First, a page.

perspective of only barren rocks, with a cataract flashing from their
summit among broken cliffs, till its waters, reaching the bottom,
foamed along with unceasing fury; and sometimes pastoral scenes
exhibited their 'green delights' in the narrow vales, smiling amid
surrounding horror. There herds and flocks of goats and sheep,
browsing under the shade of hanging woods, and the shepherd's little
cabin, reared on the margin of a clear stream, presented a sweet
picture of repose.

Wild and romantic as were these scenes, their character had far less
of the sublime, that had those of the Alps, which guard the entrance
of Italy. Emily was often elevated, but seldom felt those emotions
of indescribable awe which she had so continually experienced, in her
passage over the Alps.

Towards the close of day, the road wound into a deep valley.
Mountains, whose shaggy steeps appeared to be inaccessible, almost
surrounded it. To the east, a vista opened, that exhibited the
Apennines in their darkest horrors; and the long perspective of
retiring summits, rising over each other, their ridges clothed with
pines, exhibited a stronger image of grandeur, than any that Emily
had yet seen. The sun had just sunk below the top of the mountains
she was descending, whose long shadow stretched athwart the valley,
but his sloping rays, shooting through an opening of the cliffs,
touched with a yellow gleam the summits of the forest, that hung upon
the opposite steeps, and streamed in full splendour upon the towers
and battlements of a castle, that spread its extensive ramparts along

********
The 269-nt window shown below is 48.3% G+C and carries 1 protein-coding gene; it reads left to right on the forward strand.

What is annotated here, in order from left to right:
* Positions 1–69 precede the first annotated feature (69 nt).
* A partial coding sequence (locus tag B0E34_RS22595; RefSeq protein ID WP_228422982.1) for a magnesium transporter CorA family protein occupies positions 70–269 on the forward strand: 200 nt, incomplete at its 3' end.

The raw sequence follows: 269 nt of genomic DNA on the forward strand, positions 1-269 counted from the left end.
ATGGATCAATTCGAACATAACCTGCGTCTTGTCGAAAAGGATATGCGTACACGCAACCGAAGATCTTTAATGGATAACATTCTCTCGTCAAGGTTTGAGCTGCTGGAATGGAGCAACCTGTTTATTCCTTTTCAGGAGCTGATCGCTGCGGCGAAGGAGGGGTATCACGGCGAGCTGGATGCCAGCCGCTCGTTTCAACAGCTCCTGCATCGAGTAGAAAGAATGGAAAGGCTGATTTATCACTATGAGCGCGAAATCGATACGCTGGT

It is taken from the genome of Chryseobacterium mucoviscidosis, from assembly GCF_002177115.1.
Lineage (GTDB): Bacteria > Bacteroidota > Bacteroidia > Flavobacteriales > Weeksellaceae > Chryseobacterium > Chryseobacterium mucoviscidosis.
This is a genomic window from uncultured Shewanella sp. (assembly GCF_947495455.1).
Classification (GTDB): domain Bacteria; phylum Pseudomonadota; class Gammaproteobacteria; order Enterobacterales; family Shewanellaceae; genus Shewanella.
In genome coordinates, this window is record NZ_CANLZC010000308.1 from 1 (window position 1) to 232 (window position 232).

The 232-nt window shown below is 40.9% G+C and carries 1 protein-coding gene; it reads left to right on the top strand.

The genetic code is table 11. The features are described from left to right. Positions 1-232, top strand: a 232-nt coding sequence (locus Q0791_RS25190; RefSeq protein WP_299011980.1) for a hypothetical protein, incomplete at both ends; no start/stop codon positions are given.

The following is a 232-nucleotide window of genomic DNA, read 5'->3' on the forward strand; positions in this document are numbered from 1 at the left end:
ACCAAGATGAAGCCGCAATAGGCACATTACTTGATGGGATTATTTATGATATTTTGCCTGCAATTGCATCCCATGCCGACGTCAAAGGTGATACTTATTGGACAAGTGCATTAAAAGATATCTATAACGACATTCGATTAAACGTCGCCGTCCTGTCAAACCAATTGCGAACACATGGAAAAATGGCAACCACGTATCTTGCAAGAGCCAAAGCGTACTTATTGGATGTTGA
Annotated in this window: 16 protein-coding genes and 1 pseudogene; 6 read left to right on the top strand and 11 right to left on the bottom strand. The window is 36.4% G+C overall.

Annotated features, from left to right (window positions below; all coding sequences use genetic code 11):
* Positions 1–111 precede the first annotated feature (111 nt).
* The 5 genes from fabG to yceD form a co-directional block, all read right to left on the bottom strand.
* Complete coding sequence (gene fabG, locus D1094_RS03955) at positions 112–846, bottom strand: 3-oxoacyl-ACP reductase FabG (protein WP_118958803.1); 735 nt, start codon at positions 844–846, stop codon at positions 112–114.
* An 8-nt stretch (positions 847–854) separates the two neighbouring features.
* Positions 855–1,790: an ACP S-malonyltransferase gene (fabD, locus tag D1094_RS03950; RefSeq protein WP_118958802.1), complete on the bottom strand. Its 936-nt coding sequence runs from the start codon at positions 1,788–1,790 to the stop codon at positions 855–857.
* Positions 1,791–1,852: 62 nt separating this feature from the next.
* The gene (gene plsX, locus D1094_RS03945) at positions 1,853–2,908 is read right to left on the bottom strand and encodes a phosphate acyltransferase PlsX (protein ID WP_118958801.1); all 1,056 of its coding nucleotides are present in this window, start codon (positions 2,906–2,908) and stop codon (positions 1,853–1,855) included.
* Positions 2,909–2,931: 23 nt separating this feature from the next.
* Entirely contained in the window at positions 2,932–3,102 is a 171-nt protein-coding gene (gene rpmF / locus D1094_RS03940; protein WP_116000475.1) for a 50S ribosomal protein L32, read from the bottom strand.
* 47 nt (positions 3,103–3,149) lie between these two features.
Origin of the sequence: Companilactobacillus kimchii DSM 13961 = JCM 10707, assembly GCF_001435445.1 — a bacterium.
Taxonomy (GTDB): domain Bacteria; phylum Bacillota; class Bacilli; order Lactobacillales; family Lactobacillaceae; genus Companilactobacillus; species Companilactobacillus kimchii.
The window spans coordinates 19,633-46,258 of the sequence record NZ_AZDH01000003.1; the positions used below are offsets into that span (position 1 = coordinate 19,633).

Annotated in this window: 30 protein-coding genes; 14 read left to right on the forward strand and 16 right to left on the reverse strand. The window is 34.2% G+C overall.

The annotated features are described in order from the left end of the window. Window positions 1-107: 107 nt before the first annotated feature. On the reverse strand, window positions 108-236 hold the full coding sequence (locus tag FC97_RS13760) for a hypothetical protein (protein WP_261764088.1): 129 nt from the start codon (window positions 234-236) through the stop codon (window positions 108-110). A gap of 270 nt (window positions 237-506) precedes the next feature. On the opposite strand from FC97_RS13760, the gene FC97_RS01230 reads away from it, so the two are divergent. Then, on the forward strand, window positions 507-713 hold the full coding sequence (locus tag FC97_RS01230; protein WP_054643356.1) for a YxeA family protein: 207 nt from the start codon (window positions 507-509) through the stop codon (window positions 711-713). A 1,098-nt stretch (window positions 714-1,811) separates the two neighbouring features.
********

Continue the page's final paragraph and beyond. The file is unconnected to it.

the brow of a precipice above. The splendour of these illumined
objects was heightened by the contrasted shade, which involved the
valley below.

'There,' said Montoni, speaking for the first time in several hours,
'is Udolpho.'

Emily gazed with melancholy awe upon the castle, which she understood
to be Montoni's; for, though it was now lighted up by the setting
sun, the gothic greatness of its features, and its mouldering walls
of dark grey stone, rendered it a gloomy and sublime object. As she
gazed, the light died away on its walls, leaving a melancholy purple
tint, which spread deeper and deeper, as the thin vapour crept up the
mountain, while the battlements above were still tipped with
splendour. From those, too, the rays soon faded, and the whole
edifice was invested with the solemn duskiness of evening. Silent,
lonely, and sublime, it seemed to stand the sovereign of the scene,
and to frown defiance on all, who dared to invade its solitary reign.
As the twilight deepened, its features became more awful in
obscurity, and Emily continued to gaze, till its clustering towers
were alone seen, rising over the tops of the woods, beneath whose
thick shade the carriages soon after began to ascend.

The extent and darkness of these tall woods awakened terrific images
in her mind, and she almost expected to see banditti start up from
under the trees. At length, the carriages emerged upon a heathy
rock, and, soon after, reached the castle gates, where the deep tone
of the portal bell, which was struck upon to give notice of their
arrival, increased the fearful emotions, that had assailed Emily.
While they waited till the servant within should come to open the
gates, she anxiously surveyed the edifice: but the gloom, that
overspread it, allowed her to distinguish little more than a part of
its outline, with the massy walls of the ramparts, and to know, that